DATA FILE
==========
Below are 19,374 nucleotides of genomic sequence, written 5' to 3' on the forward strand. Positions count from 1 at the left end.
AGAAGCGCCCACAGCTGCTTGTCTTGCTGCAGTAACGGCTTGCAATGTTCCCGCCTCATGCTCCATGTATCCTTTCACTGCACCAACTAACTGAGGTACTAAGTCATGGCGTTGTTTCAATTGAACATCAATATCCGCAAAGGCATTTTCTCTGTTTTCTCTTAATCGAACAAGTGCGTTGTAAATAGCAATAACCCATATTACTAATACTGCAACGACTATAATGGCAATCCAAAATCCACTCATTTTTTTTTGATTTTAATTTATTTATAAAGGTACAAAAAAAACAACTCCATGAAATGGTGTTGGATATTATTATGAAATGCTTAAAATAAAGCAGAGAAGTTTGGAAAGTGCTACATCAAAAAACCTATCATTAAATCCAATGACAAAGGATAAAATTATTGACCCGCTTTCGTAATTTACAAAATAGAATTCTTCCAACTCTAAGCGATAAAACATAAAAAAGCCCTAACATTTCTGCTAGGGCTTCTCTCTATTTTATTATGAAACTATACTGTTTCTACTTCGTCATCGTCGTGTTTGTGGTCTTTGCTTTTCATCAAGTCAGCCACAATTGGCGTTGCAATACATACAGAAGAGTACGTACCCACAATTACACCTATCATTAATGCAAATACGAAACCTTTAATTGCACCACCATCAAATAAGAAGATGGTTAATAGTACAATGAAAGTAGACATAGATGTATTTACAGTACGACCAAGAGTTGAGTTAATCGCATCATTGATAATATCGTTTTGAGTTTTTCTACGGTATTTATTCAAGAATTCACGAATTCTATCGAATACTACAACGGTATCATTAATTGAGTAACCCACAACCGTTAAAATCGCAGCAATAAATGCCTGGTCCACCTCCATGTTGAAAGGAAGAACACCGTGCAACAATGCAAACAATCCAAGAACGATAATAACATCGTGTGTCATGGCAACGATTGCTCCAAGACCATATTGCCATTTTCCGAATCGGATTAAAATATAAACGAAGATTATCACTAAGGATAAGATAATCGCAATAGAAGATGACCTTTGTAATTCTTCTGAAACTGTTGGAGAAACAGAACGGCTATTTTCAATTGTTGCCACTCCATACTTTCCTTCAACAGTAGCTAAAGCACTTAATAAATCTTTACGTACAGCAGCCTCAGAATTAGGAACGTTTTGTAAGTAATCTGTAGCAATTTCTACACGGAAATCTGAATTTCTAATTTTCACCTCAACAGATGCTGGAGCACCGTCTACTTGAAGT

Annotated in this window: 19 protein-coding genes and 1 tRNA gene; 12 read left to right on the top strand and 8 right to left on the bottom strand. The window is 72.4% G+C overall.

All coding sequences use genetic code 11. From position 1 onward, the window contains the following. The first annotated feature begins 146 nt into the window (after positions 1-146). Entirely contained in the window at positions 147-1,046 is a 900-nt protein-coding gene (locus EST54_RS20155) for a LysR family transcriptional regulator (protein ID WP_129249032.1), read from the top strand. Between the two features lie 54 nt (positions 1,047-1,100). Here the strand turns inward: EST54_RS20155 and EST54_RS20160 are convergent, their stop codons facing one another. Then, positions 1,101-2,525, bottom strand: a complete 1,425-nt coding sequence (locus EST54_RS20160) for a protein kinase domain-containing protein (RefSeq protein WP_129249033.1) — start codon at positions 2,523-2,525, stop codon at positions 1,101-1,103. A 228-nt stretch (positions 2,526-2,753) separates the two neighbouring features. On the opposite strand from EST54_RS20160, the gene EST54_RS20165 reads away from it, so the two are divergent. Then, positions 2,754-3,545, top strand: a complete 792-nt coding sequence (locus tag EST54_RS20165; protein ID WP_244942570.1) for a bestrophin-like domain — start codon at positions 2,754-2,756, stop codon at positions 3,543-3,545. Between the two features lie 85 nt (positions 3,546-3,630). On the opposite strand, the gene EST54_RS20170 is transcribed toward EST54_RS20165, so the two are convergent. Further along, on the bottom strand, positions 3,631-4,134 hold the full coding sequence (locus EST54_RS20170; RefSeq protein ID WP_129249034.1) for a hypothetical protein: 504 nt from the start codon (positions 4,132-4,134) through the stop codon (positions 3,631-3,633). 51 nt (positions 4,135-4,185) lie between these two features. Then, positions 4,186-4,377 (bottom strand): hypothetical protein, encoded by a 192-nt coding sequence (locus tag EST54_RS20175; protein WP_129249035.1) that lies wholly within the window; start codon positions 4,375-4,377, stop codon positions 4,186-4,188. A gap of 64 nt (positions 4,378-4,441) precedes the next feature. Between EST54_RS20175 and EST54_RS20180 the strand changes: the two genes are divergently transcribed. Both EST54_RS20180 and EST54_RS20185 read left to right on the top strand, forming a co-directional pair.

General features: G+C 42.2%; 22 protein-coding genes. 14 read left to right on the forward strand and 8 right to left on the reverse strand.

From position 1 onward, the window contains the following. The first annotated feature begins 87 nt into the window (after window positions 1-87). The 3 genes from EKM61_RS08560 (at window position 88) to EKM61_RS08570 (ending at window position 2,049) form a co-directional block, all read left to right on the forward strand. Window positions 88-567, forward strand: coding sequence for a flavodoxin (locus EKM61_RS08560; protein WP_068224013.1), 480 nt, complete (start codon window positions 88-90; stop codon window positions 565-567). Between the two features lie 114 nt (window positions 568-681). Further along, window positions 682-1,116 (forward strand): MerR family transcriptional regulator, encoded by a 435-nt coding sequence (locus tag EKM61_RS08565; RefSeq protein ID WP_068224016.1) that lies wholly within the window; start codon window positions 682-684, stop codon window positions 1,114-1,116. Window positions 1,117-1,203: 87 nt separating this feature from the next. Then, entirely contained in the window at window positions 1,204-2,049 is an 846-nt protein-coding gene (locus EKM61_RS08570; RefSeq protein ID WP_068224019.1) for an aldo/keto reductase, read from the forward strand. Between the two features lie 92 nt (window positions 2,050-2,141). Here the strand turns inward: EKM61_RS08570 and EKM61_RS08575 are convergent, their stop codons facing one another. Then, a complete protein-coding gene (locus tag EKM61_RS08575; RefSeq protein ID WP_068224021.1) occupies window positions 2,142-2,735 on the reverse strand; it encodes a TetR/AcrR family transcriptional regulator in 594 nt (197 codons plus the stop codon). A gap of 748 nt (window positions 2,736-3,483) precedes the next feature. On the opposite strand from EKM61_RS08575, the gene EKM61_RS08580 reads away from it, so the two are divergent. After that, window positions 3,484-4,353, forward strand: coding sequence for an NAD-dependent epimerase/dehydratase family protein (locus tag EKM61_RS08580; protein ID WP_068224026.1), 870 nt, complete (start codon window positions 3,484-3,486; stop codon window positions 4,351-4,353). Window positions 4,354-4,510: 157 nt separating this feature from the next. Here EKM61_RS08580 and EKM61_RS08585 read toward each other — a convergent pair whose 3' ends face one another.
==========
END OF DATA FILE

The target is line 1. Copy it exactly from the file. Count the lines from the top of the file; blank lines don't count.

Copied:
Below are 19,374 nucleotides of genomic sequence, written 5' to 3' on the forward strand. Positions count from 1 at the left end.